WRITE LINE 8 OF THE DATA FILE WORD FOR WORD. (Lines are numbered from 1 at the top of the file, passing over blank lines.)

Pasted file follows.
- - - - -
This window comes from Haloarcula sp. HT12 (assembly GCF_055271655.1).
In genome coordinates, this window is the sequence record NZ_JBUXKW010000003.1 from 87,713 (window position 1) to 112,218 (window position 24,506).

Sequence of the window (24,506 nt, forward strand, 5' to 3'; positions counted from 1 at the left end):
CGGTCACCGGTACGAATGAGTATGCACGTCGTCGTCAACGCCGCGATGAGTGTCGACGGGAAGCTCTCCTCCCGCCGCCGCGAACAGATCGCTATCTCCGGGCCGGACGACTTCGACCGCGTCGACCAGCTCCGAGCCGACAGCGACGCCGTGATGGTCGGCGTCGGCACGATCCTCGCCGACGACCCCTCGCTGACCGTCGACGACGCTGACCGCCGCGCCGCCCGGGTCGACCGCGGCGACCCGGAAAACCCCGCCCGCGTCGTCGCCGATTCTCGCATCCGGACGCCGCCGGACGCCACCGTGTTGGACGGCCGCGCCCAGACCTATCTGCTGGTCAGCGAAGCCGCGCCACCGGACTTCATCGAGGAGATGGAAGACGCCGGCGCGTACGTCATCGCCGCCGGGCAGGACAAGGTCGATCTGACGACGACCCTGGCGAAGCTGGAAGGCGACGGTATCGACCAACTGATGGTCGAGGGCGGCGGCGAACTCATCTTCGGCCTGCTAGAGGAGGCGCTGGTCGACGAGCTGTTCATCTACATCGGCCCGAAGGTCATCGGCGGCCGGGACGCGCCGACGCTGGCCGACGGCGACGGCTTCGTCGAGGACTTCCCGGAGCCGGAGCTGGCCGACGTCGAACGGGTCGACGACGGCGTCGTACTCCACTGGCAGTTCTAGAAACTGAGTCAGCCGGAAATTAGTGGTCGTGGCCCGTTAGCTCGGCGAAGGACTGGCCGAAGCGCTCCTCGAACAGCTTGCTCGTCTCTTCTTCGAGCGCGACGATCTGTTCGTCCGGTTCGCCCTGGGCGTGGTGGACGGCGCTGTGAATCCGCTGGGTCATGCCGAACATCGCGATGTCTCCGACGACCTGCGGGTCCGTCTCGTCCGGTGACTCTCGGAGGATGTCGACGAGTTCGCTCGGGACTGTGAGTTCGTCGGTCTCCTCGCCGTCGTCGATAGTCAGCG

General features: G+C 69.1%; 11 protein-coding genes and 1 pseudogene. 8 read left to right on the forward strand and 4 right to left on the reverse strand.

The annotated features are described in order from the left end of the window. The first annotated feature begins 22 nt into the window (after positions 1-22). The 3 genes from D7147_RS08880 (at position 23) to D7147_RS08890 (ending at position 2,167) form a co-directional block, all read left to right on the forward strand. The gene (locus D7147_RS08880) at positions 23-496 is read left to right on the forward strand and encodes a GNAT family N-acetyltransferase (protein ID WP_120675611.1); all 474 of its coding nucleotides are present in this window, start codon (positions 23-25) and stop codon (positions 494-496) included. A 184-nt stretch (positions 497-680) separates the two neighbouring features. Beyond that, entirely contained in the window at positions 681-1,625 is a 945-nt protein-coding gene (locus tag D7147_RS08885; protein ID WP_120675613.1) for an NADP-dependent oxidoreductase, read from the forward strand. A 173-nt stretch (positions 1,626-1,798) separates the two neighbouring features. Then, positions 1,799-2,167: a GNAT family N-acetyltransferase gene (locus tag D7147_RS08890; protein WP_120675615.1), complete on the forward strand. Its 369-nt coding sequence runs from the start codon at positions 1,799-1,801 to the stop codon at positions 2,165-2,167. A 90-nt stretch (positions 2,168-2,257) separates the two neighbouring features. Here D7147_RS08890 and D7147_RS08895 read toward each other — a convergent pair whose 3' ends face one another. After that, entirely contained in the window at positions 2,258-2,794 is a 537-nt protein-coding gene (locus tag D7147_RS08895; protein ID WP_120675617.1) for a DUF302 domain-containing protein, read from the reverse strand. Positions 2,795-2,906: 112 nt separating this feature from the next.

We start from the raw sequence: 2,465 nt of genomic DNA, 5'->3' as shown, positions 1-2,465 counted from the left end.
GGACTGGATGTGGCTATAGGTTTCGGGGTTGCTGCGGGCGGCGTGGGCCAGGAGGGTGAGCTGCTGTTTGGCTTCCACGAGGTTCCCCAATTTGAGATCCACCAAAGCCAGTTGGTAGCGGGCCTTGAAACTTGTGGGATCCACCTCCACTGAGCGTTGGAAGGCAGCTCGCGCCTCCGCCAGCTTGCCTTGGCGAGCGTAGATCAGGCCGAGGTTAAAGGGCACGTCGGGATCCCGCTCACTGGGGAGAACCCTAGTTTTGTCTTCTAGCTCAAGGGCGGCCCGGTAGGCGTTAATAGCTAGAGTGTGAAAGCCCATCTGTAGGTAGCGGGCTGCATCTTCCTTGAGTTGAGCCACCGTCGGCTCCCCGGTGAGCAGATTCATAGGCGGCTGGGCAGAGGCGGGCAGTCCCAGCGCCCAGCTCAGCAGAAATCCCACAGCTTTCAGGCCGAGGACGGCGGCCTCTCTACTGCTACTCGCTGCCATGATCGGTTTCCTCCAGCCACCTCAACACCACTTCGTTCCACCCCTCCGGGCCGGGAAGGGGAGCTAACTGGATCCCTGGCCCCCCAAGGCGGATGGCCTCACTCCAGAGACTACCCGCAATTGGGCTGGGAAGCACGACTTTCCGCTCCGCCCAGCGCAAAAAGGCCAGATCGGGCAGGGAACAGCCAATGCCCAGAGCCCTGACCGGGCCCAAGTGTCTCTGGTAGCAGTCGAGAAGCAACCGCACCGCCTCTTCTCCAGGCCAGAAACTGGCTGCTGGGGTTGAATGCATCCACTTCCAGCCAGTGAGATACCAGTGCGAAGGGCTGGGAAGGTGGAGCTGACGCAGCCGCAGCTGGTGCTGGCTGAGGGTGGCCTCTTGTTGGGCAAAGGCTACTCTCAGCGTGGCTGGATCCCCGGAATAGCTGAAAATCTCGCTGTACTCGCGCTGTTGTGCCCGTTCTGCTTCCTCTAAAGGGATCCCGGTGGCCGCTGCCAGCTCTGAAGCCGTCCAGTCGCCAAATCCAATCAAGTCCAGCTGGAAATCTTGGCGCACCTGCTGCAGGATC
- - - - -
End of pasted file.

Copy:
GGACTGGATGTGGCTATAGGTTTCGGGGTTGCTGCGGGCGGCGTGGGCCAGGAGGGTGAGCTGCTGTTTGGCTTCCACGAGGTTCCCCAATTTGAGATCCACCAAAGCCAGTTGGTAGCGGGCCTTGAAACTTGTGGGATCCACCTCCACTGAGCGTTGGAAGGCAGCTCGCGCCTCCGCCAGCTTGCCTTGGCGAGCGTAGATCAGGCCGAGGTTAAAGGGCACGTCGGGATCCCGCTCACTGGGGAGAACCCTAGTTTTGTCTTCTAGCTCAAGGGCGGCCCGGTAGGCGTTAATAGCTAGAGTGTGAAAGCCCATCTGTAGGTAGCGGGCTGCATCTTCCTTGAGTTGAGCCACCGTCGGCTCCCCGGTGAGCAGATTCATAGGCGGCTGGGCAGAGGCGGGCAGTCCCAGCGCCCAGCTCAGCAGAAATCCCACAGCTTTCAGGCCGAGGACGGCGGCCTCTCTACTGCTACTCGCTGCCATGATCGGTTTCCTCCAGCCACCTCAACACCACTTCGTTCCACCCCTCCGGGCCGGGAAGGGGAGCTAACTGGATCCCTGGCCCCCCAAGGCGGATGGCCTCACTCCAGAGACTACCCGCAATTGGGCTGGGAAGCACGACTTTCCGCTCCGCCCAGCGCAAAAAGGCCAGATCGGGCAGGGAACAGCCAATGCCCAGAGCCCTGACCGGGCCCAAGTGTCTCTGGTAGCAGTCGAGAAGCAACCGCACCGCCTCTTCTCCAGGCCAGAAACTGGCTGCTGGGGTTGAATGCATCCACTTCCAGCCAGTGAGATACCAGTGCGAAGGGCTGGGAAGGTGGAGCTGACGCAGCCGCAGCTGGTGCTGGCTGAGGGTGGCCTCTTGTTGGGCAAAGGCTACTCTCAGCGTGGCTGGATCCCCGGAATAGCTGAAAATCTCGCTGTACTCGCGCTGTTGTGCCCGTTCTGCTTCCTCTAAAGGGATCCCGGTGGCCGCTGCCAGCTCTGAAGCCGTCCAGTCGCCAAATCCAATCAAGTCCAGCTGGAAATCTTGGCGCACCTGCTGCAGGATC